Song of Surrender

Thursday, 22 December 2011

Paramatmudu for Trichy Sankaran

By S Sivaramakrishnan

Trichy Sankaran accompanied Chitravina Ravikiran at the Music Academy on Sunday 18 December, in the 7 p.m. slot. If the Malladi Brothers’ robust concert at 4.15 pm was a sell-out, Ravikiran’s was ‘smooth sailing,’ anchored on aesthetics.

It was a fine occasion for the connoisseurs to savour Sankaran’s ‘unhurried and traditional strokes’ on a precisely tuned mridangam for the wonderful 5-kattai pitch of the chitraveena. Ravikiran dedicated the main kriti Paramatmudu (Vagadeeswari) to the Sangita Kalanidhi designate. It was for this kriti that Sankaran as a lad of 13 years had played his maiden tani during a concert of the Alathur Brothers.

Sankaran demonstrated the Palani sampradaya throughout his solo (with K.V. Gopalakrishnan on the khanjira). The perattukai/ mohra was aesthetic. For the ‘lightning RTP’ (as described by Ravikiran) in Saveri - Sankeerna triputa also, the Professor did a wind-up mohra as a fitting finale. KVG followed devoutly on the khanjira.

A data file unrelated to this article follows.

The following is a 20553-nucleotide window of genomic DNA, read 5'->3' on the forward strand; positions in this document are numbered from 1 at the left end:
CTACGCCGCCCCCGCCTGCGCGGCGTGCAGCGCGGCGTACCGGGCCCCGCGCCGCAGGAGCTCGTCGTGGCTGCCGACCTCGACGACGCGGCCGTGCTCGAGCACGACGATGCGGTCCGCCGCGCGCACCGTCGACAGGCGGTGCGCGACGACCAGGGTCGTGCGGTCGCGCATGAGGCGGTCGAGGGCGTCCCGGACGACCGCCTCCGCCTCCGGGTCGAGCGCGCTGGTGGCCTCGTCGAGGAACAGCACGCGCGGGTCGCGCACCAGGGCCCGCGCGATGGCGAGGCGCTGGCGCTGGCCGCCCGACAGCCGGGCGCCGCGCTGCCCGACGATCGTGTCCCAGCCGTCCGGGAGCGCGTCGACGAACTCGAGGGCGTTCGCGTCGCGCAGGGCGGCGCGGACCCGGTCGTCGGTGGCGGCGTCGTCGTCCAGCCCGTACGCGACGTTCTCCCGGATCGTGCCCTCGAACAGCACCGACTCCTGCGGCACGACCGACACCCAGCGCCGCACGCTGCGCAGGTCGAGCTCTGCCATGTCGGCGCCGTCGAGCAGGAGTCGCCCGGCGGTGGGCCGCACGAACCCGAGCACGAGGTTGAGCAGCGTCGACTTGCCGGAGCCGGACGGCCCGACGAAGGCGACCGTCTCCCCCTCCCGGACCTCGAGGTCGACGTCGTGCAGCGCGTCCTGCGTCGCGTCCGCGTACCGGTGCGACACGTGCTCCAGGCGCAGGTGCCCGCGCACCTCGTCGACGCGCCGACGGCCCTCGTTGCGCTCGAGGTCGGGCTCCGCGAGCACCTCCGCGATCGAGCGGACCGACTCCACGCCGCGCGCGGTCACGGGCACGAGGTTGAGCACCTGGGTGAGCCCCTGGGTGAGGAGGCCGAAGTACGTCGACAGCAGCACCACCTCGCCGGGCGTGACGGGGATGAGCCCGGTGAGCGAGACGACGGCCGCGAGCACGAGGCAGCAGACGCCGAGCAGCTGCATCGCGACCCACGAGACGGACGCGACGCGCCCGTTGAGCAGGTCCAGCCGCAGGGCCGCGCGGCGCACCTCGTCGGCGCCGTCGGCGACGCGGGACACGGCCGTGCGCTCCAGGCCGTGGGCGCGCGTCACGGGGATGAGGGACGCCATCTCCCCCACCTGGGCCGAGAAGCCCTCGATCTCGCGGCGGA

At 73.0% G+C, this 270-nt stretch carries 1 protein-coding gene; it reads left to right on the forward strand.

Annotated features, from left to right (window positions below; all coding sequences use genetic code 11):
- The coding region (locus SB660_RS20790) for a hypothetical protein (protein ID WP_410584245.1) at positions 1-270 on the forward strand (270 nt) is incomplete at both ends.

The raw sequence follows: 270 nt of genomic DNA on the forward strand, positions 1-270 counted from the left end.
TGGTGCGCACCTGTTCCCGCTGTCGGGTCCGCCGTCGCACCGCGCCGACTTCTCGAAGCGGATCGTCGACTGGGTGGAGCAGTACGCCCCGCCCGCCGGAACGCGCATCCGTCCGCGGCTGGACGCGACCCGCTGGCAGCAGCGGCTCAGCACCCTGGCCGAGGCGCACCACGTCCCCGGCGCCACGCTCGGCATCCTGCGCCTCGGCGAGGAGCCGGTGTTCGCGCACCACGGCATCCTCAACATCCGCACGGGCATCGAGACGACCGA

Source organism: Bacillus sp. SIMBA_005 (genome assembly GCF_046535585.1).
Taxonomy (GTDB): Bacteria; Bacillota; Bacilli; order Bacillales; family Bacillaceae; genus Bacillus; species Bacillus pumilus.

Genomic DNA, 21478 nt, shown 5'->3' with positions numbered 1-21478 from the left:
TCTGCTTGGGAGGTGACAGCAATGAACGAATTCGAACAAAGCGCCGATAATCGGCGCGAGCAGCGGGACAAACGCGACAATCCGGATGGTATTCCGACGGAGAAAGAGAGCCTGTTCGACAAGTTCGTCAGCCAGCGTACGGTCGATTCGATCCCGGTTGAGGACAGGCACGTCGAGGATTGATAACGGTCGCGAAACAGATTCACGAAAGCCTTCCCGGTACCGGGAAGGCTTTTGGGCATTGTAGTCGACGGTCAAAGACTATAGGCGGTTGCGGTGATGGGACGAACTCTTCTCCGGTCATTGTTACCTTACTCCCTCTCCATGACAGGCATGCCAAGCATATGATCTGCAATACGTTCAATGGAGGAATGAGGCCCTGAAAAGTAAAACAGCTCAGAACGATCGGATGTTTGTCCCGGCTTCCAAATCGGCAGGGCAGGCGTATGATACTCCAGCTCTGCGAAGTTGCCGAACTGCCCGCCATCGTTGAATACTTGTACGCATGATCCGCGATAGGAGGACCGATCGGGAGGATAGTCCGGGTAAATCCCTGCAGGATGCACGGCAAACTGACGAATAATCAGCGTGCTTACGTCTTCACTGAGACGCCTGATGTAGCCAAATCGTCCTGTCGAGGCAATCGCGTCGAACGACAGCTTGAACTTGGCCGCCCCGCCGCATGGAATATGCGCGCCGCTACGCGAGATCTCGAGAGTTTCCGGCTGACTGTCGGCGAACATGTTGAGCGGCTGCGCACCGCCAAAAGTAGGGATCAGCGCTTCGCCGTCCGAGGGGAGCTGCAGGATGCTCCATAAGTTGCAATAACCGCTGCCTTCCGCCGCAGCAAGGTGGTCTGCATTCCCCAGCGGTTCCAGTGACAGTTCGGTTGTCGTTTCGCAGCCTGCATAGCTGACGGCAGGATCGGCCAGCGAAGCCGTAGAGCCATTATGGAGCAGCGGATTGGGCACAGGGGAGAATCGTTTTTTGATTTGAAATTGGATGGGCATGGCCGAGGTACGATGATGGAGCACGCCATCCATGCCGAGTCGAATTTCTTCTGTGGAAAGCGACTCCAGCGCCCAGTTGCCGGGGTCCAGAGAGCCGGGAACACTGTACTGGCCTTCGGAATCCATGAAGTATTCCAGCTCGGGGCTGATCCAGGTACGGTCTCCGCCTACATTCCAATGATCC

If at all there was a pace-maker in the menu, it was Pavanaguru (Hamsanandi) for which Ravikiran rendered some swaras in ati tara sthayi—something he rarely does. (Perhaps I was listening to the prayoga-s for the first time). However it went down well with the audience.

The core composition (going by the ‘difficulty index’) was an Oothukadu kriti in Manji—the varnamettu of which does not extend beyond the madhya sthayi (Ravikiran does not fail to announce such specialties for the benefit of the audience if not the critics). Thank Lord Rajagopala, it was only in Adi tala but enough to explain the amount of homework necessary to internalise such kriti-s.

Listen to a song in madhyama sruti on the chitraveena and you’ll be overjoyed. ‘Sakhiprana’—the celebrated javali in Chenchuritti—was pleasant and with that Ravikiran concluded the concert.

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